Researchers have sequenced the entire genome and all the RNA products of the most important pathogenic lineage of Cryptococcus neoformans, a strain called H99 — a fungus responsible for a million cases of pneumonia and meningitis every year.
The results, in PLOS Genetics, also describe a number of genetic changes that can occur after laboratory handling of H99 that make it more susceptible to stress, hamper its ability to sexually reproduce and render it less virulent.
The study provides a playbook that can be used to understand how the pathogen causes disease and develop methods to keep it from evolving into even deadlier strains.
“We are beginning to get a grasp on what makes this organism tick. By having a carefully annotated genome of H99, we can investigate how this and similar organisms can change and mutate and begin to understand why they aren’t easily killed by antifungal medications,” said study co-author John Perfect, MD, a professor of medicine at Duke who first isolated H99 from a patient with cryptococcal meningitis 36 years ago.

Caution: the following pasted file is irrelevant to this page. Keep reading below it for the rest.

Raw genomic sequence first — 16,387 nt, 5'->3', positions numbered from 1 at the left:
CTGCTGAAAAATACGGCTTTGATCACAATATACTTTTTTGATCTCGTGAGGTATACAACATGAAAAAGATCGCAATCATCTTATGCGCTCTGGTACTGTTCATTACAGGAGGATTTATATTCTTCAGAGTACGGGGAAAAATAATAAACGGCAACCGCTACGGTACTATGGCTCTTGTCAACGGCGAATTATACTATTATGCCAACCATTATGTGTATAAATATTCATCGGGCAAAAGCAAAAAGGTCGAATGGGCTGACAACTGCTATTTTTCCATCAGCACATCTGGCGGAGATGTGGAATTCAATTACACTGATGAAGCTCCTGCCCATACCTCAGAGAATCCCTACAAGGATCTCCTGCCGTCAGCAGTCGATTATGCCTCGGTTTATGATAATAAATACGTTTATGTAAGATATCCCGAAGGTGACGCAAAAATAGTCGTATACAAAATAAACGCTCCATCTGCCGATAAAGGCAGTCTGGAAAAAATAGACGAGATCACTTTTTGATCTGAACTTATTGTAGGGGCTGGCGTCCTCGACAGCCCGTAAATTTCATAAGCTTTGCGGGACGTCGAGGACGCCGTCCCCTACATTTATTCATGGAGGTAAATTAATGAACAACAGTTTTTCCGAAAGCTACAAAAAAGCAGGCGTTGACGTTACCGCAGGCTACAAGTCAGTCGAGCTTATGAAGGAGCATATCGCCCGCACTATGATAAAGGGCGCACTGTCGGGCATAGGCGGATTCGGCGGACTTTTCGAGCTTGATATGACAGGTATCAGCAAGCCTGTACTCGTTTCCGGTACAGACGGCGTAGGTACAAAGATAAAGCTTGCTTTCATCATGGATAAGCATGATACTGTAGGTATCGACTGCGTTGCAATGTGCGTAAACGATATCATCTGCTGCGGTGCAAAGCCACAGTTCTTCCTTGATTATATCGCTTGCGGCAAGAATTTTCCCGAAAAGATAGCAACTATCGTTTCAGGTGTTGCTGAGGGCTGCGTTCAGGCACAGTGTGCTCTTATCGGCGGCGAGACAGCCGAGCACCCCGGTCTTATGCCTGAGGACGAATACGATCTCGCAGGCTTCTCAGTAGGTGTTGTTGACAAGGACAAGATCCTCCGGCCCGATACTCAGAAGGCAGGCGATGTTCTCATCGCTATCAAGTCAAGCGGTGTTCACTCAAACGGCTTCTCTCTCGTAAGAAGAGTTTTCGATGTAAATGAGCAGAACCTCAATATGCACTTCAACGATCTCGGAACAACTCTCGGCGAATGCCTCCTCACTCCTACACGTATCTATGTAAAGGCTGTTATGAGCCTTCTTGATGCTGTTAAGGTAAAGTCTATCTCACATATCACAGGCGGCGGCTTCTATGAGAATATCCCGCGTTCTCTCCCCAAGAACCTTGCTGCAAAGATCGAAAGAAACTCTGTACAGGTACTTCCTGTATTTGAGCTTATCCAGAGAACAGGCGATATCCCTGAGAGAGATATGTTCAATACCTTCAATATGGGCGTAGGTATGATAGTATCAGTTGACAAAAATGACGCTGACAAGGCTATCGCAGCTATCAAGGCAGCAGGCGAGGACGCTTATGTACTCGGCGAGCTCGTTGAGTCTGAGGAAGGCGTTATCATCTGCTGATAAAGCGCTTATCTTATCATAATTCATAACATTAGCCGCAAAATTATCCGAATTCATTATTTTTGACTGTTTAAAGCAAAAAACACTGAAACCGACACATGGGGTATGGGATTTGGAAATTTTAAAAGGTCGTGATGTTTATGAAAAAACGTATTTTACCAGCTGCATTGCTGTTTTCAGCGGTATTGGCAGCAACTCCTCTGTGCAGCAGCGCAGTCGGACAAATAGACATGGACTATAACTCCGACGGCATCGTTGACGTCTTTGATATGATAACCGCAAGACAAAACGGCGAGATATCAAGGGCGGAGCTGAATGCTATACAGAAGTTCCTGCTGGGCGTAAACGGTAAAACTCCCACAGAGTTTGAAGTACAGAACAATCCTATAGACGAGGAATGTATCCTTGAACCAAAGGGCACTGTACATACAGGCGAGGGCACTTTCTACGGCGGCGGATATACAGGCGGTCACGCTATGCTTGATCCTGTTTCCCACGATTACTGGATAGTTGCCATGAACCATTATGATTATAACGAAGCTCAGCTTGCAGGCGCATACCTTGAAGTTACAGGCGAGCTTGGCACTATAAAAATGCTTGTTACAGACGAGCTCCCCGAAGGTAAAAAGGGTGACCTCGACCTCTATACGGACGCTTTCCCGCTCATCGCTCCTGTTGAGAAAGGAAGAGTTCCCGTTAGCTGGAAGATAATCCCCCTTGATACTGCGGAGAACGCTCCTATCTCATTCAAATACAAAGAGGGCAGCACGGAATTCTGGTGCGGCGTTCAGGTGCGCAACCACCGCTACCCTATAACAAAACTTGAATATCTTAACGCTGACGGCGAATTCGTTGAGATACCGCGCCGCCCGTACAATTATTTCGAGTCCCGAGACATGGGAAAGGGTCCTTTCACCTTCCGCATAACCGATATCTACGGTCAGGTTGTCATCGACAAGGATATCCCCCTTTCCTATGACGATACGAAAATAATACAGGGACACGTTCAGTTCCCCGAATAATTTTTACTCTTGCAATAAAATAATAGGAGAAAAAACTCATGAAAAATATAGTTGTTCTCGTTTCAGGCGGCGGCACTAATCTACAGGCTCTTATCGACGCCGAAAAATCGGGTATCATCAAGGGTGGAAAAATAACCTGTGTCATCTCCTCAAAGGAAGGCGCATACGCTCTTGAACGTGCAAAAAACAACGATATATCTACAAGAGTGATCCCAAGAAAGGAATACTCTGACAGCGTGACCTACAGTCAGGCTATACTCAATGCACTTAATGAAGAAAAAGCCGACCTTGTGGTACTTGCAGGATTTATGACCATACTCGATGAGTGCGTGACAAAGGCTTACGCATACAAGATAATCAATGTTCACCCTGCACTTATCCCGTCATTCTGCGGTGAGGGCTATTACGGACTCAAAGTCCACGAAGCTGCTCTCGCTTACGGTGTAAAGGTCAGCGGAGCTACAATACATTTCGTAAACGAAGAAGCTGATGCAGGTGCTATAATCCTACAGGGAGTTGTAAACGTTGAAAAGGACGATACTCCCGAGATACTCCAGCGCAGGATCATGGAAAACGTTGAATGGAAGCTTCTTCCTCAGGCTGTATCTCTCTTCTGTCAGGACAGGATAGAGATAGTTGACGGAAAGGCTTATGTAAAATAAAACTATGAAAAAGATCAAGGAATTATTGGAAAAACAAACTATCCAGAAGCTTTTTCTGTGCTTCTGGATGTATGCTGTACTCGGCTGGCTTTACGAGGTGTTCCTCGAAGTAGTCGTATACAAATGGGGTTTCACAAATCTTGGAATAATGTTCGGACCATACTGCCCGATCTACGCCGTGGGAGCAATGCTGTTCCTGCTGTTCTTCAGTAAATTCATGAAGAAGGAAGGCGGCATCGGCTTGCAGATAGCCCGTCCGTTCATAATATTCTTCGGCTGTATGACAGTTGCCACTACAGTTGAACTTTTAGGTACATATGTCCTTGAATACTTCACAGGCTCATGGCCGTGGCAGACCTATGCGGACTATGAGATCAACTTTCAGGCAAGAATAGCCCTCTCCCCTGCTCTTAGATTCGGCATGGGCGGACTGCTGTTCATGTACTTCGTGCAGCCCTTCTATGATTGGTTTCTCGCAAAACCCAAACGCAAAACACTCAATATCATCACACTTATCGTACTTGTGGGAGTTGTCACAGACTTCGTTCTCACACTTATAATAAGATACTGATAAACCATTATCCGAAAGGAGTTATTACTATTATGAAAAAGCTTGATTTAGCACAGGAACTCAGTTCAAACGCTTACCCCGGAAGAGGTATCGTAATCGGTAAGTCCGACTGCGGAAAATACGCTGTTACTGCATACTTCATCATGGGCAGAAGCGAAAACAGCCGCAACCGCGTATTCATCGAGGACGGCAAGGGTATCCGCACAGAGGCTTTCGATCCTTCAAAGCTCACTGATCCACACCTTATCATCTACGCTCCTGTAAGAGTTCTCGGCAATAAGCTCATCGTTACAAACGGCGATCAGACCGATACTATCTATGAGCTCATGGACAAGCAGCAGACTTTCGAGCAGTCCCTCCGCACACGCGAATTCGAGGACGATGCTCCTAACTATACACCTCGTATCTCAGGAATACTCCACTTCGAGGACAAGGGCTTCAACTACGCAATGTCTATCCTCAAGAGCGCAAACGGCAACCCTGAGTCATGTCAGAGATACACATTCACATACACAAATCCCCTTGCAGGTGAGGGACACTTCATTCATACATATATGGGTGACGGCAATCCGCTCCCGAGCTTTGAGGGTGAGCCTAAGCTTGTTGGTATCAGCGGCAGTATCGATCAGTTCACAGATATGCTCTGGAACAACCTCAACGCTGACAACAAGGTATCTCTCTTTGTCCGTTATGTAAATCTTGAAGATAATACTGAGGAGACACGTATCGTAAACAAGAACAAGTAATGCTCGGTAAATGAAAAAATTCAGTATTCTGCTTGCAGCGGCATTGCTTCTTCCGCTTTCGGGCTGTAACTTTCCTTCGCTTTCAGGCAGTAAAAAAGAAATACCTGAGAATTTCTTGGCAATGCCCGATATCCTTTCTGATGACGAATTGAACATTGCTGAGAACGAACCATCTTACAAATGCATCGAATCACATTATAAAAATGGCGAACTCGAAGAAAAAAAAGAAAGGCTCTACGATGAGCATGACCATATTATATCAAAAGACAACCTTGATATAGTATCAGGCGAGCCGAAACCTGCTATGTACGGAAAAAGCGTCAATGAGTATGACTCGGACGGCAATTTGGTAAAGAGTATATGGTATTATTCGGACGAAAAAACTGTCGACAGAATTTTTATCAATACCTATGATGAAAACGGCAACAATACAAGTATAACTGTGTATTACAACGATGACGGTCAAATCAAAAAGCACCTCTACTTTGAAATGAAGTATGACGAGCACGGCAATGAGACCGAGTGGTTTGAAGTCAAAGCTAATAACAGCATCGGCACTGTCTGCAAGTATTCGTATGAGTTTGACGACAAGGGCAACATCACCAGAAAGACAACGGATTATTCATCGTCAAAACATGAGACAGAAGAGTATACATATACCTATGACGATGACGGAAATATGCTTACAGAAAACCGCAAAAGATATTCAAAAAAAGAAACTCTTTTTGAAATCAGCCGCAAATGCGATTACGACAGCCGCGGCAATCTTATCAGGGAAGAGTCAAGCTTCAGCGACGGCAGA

The fungus Cryptococcus neoformans is a major human pathogen that primarily infects individuals with compromised immune systems, such as patients undergoing transplant or those afflicted with HIV/AIDS. Researchers have spent many years conducting genetic, molecular and virulence studies on Cryptococcus neoformans, focusing almost exclusively on the H99 strain originally isolated at Duke. Interestingly, investigators have noticed that over time, the strain became less and less virulent as they grew it in the laboratory.
The results will not only help researchers study this particular organism, but can also serve as a starting point for studies on other strains of Cryptococcus neoformans.
“This genome will serve as an important reference for the field, to enable a wide range of analysis from examining individual genes to comparing the genomes and transcriptomes of other strains and conditions,” said Christina Cuomo, PhD, study co-author and leader of the Fungal Genome Sequencing and Analysis Group at the Broad Institute. “We are already leveraging this genome to identify variants in the sequence of hundreds of additional isolates of Cryptococcus neoformans.”